A: If you can avoid air travel, that is still the safest option.
In general, CDC notes, “Travel increases your chance of getting and spreading COVID-19. Staying home is the best way to protect yourself and others from COVID-19.” If you are sick, you should not travel.
We did, however, previously address ways to reduce risk if you must travel by air (see our post from June 19th for more info)
Since it has been a while (and this question came up in our weekly round-up), here are some updates since our last post:
1) When we last posted, most airlines were still blocking seats and mask requirements were variable. Mask and seat blocking policies of all major airlines can be found here. (article updated August 5th). Nearly all airlines have a mask policy, but the specifics vary slightly across different companies. Currently, only Alaska Airlines and JetBlue (was only guaranteed until 7/31), Delta and Southwest (guaranteed through 9/30), and Hawaiian Airlines (no end date specified) are blocking seats for sale to limit the number of passengers onboard. This means there is less ability to social distance on all other airlines. While air is frequently circulated and filtered on airplanes to help prevent spread of germs (always the case), you will still be in close contact with any people seated nearby-so keep your mask on as much as possible and choose a window seat if available.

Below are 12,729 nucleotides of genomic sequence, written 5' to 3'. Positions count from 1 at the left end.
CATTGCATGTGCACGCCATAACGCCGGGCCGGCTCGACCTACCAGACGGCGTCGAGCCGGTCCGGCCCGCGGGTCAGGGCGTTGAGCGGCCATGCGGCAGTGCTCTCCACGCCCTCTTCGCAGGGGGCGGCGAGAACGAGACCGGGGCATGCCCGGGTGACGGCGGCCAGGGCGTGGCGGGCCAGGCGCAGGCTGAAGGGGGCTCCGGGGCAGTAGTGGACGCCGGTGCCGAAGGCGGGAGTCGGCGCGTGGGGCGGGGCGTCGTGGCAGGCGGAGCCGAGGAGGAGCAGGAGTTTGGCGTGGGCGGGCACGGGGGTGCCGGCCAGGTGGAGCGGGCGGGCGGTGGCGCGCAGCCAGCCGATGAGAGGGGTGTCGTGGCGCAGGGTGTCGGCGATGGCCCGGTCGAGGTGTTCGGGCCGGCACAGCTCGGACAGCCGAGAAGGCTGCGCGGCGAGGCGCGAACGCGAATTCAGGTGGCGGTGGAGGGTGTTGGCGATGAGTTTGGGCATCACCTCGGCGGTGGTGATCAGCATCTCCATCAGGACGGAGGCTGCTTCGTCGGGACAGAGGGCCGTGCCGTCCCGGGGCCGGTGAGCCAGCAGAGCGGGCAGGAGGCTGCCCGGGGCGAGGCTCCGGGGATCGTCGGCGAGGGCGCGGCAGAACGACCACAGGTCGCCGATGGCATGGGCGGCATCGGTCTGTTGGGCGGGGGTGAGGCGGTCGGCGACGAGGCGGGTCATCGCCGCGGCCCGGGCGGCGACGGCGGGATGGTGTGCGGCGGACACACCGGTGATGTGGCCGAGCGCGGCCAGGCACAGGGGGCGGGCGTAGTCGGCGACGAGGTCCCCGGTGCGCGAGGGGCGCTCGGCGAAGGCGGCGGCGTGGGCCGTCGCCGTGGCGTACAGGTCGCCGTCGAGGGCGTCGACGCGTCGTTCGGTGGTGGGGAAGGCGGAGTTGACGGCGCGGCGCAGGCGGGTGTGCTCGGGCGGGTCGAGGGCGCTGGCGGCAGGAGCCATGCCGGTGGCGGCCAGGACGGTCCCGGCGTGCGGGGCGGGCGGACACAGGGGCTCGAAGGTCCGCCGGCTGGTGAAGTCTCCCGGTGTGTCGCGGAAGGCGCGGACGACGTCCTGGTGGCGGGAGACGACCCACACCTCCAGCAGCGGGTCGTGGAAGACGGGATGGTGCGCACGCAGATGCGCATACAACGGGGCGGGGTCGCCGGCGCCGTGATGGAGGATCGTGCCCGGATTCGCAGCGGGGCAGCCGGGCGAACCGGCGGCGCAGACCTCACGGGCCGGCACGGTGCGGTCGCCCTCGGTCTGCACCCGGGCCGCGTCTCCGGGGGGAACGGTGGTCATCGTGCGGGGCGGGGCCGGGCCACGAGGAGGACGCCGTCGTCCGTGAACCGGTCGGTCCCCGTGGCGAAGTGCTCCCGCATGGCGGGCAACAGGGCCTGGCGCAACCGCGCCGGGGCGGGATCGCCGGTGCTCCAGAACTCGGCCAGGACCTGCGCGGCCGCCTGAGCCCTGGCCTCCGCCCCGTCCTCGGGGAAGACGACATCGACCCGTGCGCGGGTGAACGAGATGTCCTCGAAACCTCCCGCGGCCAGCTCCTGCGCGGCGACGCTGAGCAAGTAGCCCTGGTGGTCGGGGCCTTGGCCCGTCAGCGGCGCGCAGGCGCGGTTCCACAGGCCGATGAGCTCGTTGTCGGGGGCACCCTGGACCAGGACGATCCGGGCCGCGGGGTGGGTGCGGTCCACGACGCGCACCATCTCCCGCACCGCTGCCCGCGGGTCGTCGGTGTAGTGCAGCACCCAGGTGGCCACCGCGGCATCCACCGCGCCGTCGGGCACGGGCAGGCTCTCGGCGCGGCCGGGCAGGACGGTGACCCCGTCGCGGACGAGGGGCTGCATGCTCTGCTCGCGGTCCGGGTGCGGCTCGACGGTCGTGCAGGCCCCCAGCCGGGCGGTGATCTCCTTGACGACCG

2) As noted in our prior post: The Transportation Security Administration (TSA) has implemented enhanced cleaning and disinfection protocols at screening checkpoints and changes to the screening process. A summary of protocols previously highlighted as well as a few additional steps now being taken
3) Food service had previously been limited on most airlines, but many are now resuming service (See here for a recent update on offerings.) Remember that take-away food will involve less contact with others than dining in at an airport restaurant (or better yet, pack your own snacks from home!).
4) For the most up-to-date air as well as general travel guidance from CDC (updated August 9th), including considerations before you travel (including COVID-19 activity at your destination and any travel/quarantine restrictions), activities considered higher risk and what steps to take after you travel (generally and specifically, for air travel), see here.
onsiderations for traveling by car or RV are also noted in the updated guidelines and may provide a safer option for travel.
Stay safe, stay sane friends!